All men hate going to the doctor. Maybe all women do, too, but they don’t hate it enough to never go see one. I can’t tell you how many guys I know that should go to a doctor and just never do. I am one of them.
Get ready people. It’s about to get a bit graphic and weird.
I’ve had a lump on my lower back since 2009. I first noticed it around spring break that year. I remember this because I cornered my friend Jamie into a room and told him that I wasn’t trying to perv him out, but I wanted him to touch the lump and see what he thought. After an awkward few seconds of feeling around, he, with absolutely zero medical experience, informed me that it was probably nothing. I agreed and for the next four years I continued to do nothing about it.
Earlier this year I was having some back pains and I thought maybe it was a result of my little friend “Lumpy.” My girlfriend, Brittany, didn’t know that I had the lump, and when she found out, she toooootally went female on me and told me I had to get it removed. So I started the ultra-quick HMO process, and now three months and five different trips to see doctors later, I finally got it removed today.
I came up with a good joke, too—“I need this surgery like a need a hole in my back.”
Now I’ve watched almost every episode of House and Scrubs so I thought I had a pretty good idea of how it was going to be removed. I thought I’d show up at the hospital, lift the back of my shirt up, get a numbing shot, and the doc would just tweezer it on out of me. Then we’d high-five and grab a beer.
I was a bit off.
It turned out to be a much bigger ordeal. I had to put on one of those flimsy gowns that let you really feel the draft coming in; I had stuff taped to me and cords hooked up to monitors. They wheeled me down the cold hallway laying on one of those rolling beds. There were five or six doctors and nurses involved. I wasn’t expecting any of it. And to make it all worse, I heard not just one, but TWO Bruno Mars songs playing in the operating room during it all. One was playing right as I was wheeled in and I thought, “This is not a good start.”
Brittany was there with me before they wheeled me off so I was trying to be mellow so she wouldn’t get nervous, and I wanted to look brave and cool. I also didn’t tell my mom or sister about any of this because I didn’t want them to worry about me. In fact, my mom is probably just now hearing about this if she’s reading this post. I texted this picture to my sister with no context whatsoever; just the picture. Needless to say she was a bit freaked out and mad at me. I didn’t think that one through. I thought me giving thumbs up was a way of saying “I’m good!” but all she saw was her baby brother in a hospital bed.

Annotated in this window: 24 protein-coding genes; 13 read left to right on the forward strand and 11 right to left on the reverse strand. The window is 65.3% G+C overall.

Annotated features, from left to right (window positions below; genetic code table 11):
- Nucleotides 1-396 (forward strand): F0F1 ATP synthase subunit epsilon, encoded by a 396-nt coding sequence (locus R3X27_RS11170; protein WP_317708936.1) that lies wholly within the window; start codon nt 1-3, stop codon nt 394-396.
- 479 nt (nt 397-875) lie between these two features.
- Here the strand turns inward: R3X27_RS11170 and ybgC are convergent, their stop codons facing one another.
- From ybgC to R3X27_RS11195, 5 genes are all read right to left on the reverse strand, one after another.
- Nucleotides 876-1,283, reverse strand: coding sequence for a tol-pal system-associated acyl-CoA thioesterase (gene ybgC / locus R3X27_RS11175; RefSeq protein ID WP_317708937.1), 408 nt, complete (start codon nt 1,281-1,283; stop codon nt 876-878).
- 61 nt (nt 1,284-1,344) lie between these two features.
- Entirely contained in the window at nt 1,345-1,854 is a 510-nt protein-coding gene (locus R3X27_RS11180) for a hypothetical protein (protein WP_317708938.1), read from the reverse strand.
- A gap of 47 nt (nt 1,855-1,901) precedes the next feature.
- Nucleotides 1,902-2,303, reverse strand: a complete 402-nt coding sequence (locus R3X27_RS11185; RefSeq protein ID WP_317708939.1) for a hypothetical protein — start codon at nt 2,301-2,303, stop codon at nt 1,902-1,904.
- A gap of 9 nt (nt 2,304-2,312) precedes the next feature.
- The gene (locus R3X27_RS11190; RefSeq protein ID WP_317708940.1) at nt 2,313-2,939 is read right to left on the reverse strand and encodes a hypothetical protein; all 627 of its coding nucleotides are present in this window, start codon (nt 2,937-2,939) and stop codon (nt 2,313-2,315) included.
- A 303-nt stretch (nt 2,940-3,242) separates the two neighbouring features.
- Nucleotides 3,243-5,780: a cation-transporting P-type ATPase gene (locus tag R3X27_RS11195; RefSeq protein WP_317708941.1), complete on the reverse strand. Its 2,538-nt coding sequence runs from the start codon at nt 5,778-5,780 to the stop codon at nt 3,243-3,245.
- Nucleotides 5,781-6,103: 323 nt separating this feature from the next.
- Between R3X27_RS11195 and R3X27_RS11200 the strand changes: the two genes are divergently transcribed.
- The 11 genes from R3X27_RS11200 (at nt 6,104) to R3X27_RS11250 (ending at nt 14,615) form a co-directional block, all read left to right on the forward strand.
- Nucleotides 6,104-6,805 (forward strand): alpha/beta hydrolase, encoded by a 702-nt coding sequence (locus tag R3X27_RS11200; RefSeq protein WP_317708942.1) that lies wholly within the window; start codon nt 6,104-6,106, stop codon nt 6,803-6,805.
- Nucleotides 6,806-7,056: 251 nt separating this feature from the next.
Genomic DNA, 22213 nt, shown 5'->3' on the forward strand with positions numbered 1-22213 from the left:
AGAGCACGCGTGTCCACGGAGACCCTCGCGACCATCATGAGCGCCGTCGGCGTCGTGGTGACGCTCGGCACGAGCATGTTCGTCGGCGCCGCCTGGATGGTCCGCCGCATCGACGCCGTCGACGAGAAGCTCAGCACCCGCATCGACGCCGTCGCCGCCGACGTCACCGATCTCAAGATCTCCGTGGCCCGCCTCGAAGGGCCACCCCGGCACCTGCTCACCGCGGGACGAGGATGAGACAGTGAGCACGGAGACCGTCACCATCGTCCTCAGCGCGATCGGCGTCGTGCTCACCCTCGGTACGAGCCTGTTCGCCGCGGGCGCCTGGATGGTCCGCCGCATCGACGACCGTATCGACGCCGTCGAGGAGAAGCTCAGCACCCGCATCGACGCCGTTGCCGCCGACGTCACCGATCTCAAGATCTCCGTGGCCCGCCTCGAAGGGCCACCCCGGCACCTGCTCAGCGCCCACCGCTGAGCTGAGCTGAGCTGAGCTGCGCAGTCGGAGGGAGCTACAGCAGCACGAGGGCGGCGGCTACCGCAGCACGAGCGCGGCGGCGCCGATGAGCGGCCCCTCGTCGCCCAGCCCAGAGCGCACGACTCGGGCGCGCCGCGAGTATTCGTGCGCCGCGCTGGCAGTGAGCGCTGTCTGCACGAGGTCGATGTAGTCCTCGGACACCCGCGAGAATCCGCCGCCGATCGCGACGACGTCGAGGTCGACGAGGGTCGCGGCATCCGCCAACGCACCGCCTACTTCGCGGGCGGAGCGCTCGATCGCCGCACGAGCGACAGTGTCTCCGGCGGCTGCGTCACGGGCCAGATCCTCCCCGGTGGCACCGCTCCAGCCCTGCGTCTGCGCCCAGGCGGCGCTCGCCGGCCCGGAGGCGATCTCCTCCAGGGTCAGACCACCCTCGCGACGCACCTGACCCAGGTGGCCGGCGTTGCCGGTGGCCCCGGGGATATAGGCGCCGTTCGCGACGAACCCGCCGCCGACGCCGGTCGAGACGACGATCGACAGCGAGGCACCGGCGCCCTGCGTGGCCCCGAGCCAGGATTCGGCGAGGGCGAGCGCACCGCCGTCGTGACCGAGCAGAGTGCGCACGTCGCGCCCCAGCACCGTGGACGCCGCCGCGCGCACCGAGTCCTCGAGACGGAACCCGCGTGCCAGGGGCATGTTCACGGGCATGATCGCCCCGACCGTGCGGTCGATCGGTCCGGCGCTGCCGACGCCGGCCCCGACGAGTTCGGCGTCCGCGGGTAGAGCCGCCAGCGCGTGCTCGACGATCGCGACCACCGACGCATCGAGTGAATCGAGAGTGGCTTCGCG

The funny thing is, in all my (failed) efforts to not freak anyone out, I was the one who was pretty nervous. It wasn’t what I had mentally prepared for. It was bigger. It was scary.
Why is it so hard for us to admit when we’re scared? We’re not in 4th grade anymore getting called words like “Frady cat.” No one is going to point at us and laugh. But fear is not something we ever like to admit. For some reason it’s still embarrassing if we are scared about anything.
I’ve been thinking today about what it really means to be brave in life. Does bravery mean that you aren’t scared of anything, or does it mean that you are able to keep moving forward in spite of your fears?
I think courage looks a lot different than it feels. You could see a soldier run into battle and think, “Wow, he’s brave,” but you don’t know what he’s thinking in his head. Even if he’s thinking, “This is the most afraid I’ve ever been,” does that diminish his bravery? I don’t think so.
To me, courage is merely a willingness to act, not the elimination of all feelings of fear. Life will call on you to do some pretty scary things at times, and if you are afraid it doesn’t mean you are not brave. It means you are human.
If you follow God, you will see yourself come up against things much bigger than yourself: challenges and opportunities. I don’t know if God expects you to have 100 percent faith and think thoughts like, “I have absolutely no fear, and I know exactly what will happen.” I believe that He allows us to say, “I have no clue how this is going to turn out and I’m scared, but I trust God and I’m going to do it anyways.” That is courage to me.
If we never take on anything in life that makes us break out in a sweat then maybe we’re living pretty boring lives. Fear is the ultimate party crasher. It always shows up. But it doesn’t have to stick around. It can be defeated.
I’m just glad my surgery is over, and my experience with it has me thinking about what else is in store for my life. I’m feeling pretty good. I’ll let Michael Scott wrap up my thoughts for me here.